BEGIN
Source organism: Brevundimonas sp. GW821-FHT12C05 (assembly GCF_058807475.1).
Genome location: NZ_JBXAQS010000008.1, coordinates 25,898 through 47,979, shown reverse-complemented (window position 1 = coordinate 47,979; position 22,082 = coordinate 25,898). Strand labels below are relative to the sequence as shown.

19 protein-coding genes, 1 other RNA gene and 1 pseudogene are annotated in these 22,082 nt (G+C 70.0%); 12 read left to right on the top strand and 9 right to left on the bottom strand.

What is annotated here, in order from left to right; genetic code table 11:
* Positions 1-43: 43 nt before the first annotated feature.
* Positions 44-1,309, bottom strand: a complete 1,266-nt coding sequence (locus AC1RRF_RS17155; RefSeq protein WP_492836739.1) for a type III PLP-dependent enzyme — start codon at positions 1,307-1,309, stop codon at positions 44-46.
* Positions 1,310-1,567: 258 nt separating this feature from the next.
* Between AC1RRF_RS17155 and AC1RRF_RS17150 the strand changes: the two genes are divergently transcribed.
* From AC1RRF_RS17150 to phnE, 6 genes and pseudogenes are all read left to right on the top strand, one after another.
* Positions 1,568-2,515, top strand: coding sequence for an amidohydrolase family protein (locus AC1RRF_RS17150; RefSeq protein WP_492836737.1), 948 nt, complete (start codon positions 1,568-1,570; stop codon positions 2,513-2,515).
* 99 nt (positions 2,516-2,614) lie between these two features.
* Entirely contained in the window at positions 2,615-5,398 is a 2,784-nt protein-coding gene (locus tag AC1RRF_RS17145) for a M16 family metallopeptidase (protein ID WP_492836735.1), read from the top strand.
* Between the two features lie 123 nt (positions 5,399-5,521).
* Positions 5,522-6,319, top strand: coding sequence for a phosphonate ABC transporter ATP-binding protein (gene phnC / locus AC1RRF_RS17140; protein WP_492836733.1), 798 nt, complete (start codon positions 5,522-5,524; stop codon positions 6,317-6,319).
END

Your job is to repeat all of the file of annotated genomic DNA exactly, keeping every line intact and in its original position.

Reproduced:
Source organism: Brevundimonas sp. GW821-FHT12C05 (assembly GCF_058807475.1).
Genome location: NZ_JBXAQS010000008.1, coordinates 25,898 through 47,979, shown reverse-complemented (window position 1 = coordinate 47,979; position 22,082 = coordinate 25,898). Strand labels below are relative to the sequence as shown.

19 protein-coding genes, 1 other RNA gene and 1 pseudogene are annotated in these 22,082 nt (G+C 70.0%); 12 read left to right on the top strand and 9 right to left on the bottom strand.

What is annotated here, in order from left to right; genetic code table 11:
* Positions 1-43: 43 nt before the first annotated feature.
* Positions 44-1,309, bottom strand: a complete 1,266-nt coding sequence (locus AC1RRF_RS17155; RefSeq protein WP_492836739.1) for a type III PLP-dependent enzyme — start codon at positions 1,307-1,309, stop codon at positions 44-46.
* Positions 1,310-1,567: 258 nt separating this feature from the next.
* Between AC1RRF_RS17155 and AC1RRF_RS17150 the strand changes: the two genes are divergently transcribed.
* From AC1RRF_RS17150 to phnE, 6 genes and pseudogenes are all read left to right on the top strand, one after another.
* Positions 1,568-2,515, top strand: coding sequence for an amidohydrolase family protein (locus AC1RRF_RS17150; RefSeq protein WP_492836737.1), 948 nt, complete (start codon positions 1,568-1,570; stop codon positions 2,513-2,515).
* 99 nt (positions 2,516-2,614) lie between these two features.
* Entirely contained in the window at positions 2,615-5,398 is a 2,784-nt protein-coding gene (locus tag AC1RRF_RS17145) for a M16 family metallopeptidase (protein ID WP_492836735.1), read from the top strand.
* Between the two features lie 123 nt (positions 5,399-5,521).
* Positions 5,522-6,319, top strand: coding sequence for a phosphonate ABC transporter ATP-binding protein (gene phnC / locus AC1RRF_RS17140; protein WP_492836733.1), 798 nt, complete (start codon positions 5,522-5,524; stop codon positions 6,317-6,319).